Competitive Threats in Mating and the Workplace: Intra and Inter Sexual Competition
AuthorZambrano, Rachel Christine
life history strategy
AdvisorFigueredo, Aurelio J.
MetadataShow full item record
PublisherThe University of Arizona.
RightsCopyright © is held by the author. Digital access to this material is made possible by the University Libraries, University of Arizona. Further transmission, reproduction, presentation (such as public display or performance) of protected items is prohibited except with permission of the author.
AbstractThroughout human evolution, Homo sapiens have engaged in competition for mates and competition for status, which may translate into differential access to resources. Much research has been conducted on the psychological mechanisms that underlie competitive behavior, yet no research has investigated what traits contribute to another individual, or rival, being considered a competitive threat. The goal in this research is to identify the factors that contribute to an individual being considered a competitive threat in a mating context and a work context and to see how biological, ecological, and personality variables influence an individual’s perception of these factors. We found that being a Dating Threat was the number one predictor (sR = .52, p <.001) of an individual being considered a Working Threat. This suggests that there is overlap in the traits that constitute an individual being evaluated as a competitive threat in the dating and working marketplaces. Employee Turnover was not significantly predicted by the presence of a Dating Threat or Working Threat but was significantly predicted by Indirect Aggression (sR = .14, p = .01) and Direct Aggression (sR = .15, p = .004). Further research and replication are needed to fully flush out the traits that contribute to an individual being considered a competitive threat.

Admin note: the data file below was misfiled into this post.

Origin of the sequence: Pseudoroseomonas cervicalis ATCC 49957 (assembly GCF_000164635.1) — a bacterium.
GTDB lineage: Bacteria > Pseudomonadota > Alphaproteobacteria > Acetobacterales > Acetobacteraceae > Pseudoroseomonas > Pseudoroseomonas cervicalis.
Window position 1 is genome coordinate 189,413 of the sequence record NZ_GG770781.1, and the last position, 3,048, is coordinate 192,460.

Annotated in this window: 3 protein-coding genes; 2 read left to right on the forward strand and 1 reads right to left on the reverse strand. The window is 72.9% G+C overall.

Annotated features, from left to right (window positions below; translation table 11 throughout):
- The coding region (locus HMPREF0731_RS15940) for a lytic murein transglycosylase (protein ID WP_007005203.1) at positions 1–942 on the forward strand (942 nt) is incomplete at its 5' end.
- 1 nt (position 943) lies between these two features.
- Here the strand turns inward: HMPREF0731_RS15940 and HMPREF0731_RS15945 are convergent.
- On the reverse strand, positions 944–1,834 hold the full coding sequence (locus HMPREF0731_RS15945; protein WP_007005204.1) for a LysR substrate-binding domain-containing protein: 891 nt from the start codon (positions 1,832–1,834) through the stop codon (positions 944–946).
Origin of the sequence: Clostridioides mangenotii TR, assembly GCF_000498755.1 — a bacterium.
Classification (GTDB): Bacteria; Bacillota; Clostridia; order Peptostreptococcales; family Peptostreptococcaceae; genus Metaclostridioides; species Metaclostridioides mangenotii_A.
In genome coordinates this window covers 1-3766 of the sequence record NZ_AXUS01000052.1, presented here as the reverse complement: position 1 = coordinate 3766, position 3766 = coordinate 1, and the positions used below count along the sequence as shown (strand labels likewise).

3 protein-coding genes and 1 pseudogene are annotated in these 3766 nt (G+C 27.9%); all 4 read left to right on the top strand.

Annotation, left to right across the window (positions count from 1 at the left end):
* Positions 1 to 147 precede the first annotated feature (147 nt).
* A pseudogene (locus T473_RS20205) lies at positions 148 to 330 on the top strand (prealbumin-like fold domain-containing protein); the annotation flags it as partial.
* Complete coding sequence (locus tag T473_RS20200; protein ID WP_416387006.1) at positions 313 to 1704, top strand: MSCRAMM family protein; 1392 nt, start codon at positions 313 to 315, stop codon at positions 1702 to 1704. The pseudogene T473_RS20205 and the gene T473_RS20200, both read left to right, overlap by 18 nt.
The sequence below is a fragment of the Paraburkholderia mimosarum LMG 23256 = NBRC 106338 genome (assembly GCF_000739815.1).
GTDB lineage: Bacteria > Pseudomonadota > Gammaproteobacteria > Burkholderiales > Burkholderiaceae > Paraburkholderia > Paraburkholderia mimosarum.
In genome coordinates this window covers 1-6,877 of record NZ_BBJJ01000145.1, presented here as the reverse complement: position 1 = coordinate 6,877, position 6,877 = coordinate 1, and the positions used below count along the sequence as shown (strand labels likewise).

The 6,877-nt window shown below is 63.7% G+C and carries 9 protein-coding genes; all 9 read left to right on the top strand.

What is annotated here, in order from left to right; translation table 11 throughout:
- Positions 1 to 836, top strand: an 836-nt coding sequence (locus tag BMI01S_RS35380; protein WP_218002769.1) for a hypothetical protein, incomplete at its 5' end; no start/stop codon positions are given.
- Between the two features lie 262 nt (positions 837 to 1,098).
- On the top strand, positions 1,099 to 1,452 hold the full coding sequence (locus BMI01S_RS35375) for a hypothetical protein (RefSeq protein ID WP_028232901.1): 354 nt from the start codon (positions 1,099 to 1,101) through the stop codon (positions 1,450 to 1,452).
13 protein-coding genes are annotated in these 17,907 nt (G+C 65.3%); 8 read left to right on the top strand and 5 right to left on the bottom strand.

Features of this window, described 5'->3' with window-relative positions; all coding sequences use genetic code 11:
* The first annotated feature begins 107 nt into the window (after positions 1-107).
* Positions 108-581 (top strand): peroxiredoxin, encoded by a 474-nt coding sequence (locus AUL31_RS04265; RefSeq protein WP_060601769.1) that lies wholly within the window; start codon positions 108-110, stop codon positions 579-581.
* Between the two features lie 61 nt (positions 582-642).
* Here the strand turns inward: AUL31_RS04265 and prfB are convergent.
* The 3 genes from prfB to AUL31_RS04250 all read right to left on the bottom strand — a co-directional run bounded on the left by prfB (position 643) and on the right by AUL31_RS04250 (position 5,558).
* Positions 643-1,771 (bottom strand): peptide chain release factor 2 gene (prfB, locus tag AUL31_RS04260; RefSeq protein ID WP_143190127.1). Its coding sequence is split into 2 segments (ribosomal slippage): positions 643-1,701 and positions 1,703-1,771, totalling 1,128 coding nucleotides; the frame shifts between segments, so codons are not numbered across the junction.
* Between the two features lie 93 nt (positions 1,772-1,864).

Degree ProgramGraduate College